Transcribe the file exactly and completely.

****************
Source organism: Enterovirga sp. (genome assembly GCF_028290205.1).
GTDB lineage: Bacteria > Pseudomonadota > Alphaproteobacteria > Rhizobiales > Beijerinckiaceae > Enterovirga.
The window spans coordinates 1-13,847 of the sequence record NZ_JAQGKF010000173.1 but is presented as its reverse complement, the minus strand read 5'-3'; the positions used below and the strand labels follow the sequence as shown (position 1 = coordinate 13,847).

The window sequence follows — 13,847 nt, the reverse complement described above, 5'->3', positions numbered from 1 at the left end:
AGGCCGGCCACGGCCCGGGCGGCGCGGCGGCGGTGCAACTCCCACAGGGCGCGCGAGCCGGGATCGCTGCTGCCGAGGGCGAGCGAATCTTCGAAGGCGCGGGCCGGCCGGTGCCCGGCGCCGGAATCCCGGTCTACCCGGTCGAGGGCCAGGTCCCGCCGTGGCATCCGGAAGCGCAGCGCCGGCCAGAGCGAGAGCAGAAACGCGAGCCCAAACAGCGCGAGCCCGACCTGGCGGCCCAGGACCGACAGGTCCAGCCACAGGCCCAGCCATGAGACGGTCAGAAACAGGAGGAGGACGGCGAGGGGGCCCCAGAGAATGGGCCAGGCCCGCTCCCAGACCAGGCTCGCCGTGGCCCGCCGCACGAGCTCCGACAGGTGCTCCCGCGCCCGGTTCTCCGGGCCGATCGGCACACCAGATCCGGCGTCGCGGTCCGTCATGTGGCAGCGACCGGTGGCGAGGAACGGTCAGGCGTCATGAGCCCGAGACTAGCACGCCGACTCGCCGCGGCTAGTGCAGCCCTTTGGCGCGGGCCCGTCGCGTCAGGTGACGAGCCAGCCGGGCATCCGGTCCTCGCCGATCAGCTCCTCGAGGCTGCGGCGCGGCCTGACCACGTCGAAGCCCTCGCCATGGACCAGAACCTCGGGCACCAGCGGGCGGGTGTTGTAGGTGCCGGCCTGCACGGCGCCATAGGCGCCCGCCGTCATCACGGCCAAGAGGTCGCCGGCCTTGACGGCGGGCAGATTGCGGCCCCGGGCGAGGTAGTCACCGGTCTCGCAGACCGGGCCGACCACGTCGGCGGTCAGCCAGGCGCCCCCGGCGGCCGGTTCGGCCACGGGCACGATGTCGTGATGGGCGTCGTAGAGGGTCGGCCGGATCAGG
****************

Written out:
Source organism: Enterovirga sp. (genome assembly GCF_028290205.1).
GTDB lineage: Bacteria > Pseudomonadota > Alphaproteobacteria > Rhizobiales > Beijerinckiaceae > Enterovirga.
The window spans coordinates 1-13,847 of the sequence record NZ_JAQGKF010000173.1 but is presented as its reverse complement, the minus strand read 5'-3'; the positions used below and the strand labels follow the sequence as shown (position 1 = coordinate 13,847).

The window sequence follows — 13,847 nt, the reverse complement described above, 5'->3', positions numbered from 1 at the left end:
AGGCCGGCCACGGCCCGGGCGGCGCGGCGGCGGTGCAACTCCCACAGGGCGCGCGAGCCGGGATCGCTGCTGCCGAGGGCGAGCGAATCTTCGAAGGCGCGGGCCGGCCGGTGCCCGGCGCCGGAATCCCGGTCTACCCGGTCGAGGGCCAGGTCCCGCCGTGGCATCCGGAAGCGCAGCGCCGGCCAGAGCGAGAGCAGAAACGCGAGCCCAAACAGCGCGAGCCCGACCTGGCGGCCCAGGACCGACAGGTCCAGCCACAGGCCCAGCCATGAGACGGTCAGAAACAGGAGGAGGACGGCGAGGGGGCCCCAGAGAATGGGCCAGGCCCGCTCCCAGACCAGGCTCGCCGTGGCCCGCCGCACGAGCTCCGACAGGTGCTCCCGCGCCCGGTTCTCCGGGCCGATCGGCACACCAGATCCGGCGTCGCGGTCCGTCATGTGGCAGCGACCGGTGGCGAGGAACGGTCAGGCGTCATGAGCCCGAGACTAGCACGCCGACTCGCCGCGGCTAGTGCAGCCCTTTGGCGCGGGCCCGTCGCGTCAGGTGACGAGCCAGCCGGGCATCCGGTCCTCGCCGATCAGCTCCTCGAGGCTGCGGCGCGGCCTGACCACGTCGAAGCCCTCGCCATGGACCAGAACCTCGGGCACCAGCGGGCGGGTGTTGTAGGTGCCGGCCTGCACGGCGCCATAGGCGCCCGCCGTCATCACGGCCAAGAGGTCGCCGGCCTTGACGGCGGGCAGATTGCGGCCCCGGGCGAGGTAGTCACCGGTCTCGCAGACCGGGCCGACCACGTCGGCGGTCAGCCAGGCGCCCCCGGCGGCCGGTTCGGCCACGGGCACGATGTCGTGATGGGCGTCGTAGAGGGTCGGCCGGATCAGG